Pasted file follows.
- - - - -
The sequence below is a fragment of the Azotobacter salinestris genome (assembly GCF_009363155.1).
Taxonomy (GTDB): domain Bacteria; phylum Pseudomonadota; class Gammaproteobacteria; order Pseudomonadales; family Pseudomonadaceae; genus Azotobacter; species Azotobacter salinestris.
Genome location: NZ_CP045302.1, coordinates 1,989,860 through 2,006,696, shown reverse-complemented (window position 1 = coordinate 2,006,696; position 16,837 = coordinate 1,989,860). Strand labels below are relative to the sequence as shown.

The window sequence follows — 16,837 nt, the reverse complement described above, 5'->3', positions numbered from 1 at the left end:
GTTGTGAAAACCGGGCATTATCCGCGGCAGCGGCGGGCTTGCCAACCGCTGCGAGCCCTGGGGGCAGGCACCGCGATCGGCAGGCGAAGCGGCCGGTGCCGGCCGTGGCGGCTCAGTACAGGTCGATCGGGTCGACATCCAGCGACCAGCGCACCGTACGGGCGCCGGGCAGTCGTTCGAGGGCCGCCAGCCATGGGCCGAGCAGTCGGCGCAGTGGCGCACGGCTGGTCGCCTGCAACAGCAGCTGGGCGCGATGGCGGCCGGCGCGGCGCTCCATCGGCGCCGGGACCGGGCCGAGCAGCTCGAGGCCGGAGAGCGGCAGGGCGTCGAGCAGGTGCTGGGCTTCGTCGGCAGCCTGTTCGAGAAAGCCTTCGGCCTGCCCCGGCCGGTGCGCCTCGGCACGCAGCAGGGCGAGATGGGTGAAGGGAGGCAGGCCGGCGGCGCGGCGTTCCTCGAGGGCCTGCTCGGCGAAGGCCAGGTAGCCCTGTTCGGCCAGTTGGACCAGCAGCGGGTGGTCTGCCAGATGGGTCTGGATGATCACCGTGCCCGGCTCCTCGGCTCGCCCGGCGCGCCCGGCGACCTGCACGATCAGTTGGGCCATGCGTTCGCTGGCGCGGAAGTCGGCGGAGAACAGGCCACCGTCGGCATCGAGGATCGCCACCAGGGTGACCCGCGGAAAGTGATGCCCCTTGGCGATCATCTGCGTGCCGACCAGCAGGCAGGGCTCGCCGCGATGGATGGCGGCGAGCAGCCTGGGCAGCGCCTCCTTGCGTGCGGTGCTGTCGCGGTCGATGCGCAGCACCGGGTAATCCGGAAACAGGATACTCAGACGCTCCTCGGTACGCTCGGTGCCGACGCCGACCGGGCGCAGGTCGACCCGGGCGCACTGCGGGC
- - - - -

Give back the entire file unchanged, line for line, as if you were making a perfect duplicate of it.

The sequence below is a fragment of the Azotobacter salinestris genome (assembly GCF_009363155.1).
Taxonomy (GTDB): domain Bacteria; phylum Pseudomonadota; class Gammaproteobacteria; order Pseudomonadales; family Pseudomonadaceae; genus Azotobacter; species Azotobacter salinestris.
Genome location: NZ_CP045302.1, coordinates 1,989,860 through 2,006,696, shown reverse-complemented (window position 1 = coordinate 2,006,696; position 16,837 = coordinate 1,989,860). Strand labels below are relative to the sequence as shown.

The window sequence follows — 16,837 nt, the reverse complement described above, 5'->3', positions numbered from 1 at the left end:
GTTGTGAAAACCGGGCATTATCCGCGGCAGCGGCGGGCTTGCCAACCGCTGCGAGCCCTGGGGGCAGGCACCGCGATCGGCAGGCGAAGCGGCCGGTGCCGGCCGTGGCGGCTCAGTACAGGTCGATCGGGTCGACATCCAGCGACCAGCGCACCGTACGGGCGCCGGGCAGTCGTTCGAGGGCCGCCAGCCATGGGCCGAGCAGTCGGCGCAGTGGCGCACGGCTGGTCGCCTGCAACAGCAGCTGGGCGCGATGGCGGCCGGCGCGGCGCTCCATCGGCGCCGGGACCGGGCCGAGCAGCTCGAGGCCGGAGAGCGGCAGGGCGTCGAGCAGGTGCTGGGCTTCGTCGGCAGCCTGTTCGAGAAAGCCTTCGGCCTGCCCCGGCCGGTGCGCCTCGGCACGCAGCAGGGCGAGATGGGTGAAGGGAGGCAGGCCGGCGGCGCGGCGTTCCTCGAGGGCCTGCTCGGCGAAGGCCAGGTAGCCCTGTTCGGCCAGTTGGACCAGCAGCGGGTGGTCTGCCAGATGGGTCTGGATGATCACCGTGCCCGGCTCCTCGGCTCGCCCGGCGCGCCCGGCGACCTGCACGATCAGTTGGGCCATGCGTTCGCTGGCGCGGAAGTCGGCGGAGAACAGGCCACCGTCGGCATCGAGGATCGCCACCAGGGTGACCCGCGGAAAGTGATGCCCCTTGGCGATCATCTGCGTGCCGACCAGCAGGCAGGGCTCGCCGCGATGGATGGCGGCGAGCAGCCTGGGCAGCGCCTCCTTGCGTGCGGTGCTGTCGCGGTCGATGCGCAGCACCGGGTAATCCGGAAACAGGATACTCAGACGCTCCTCGGTACGCTCGGTGCCGACGCCGACCGGGCGCAGGTCGACCCGGGCGCACTGCGGGC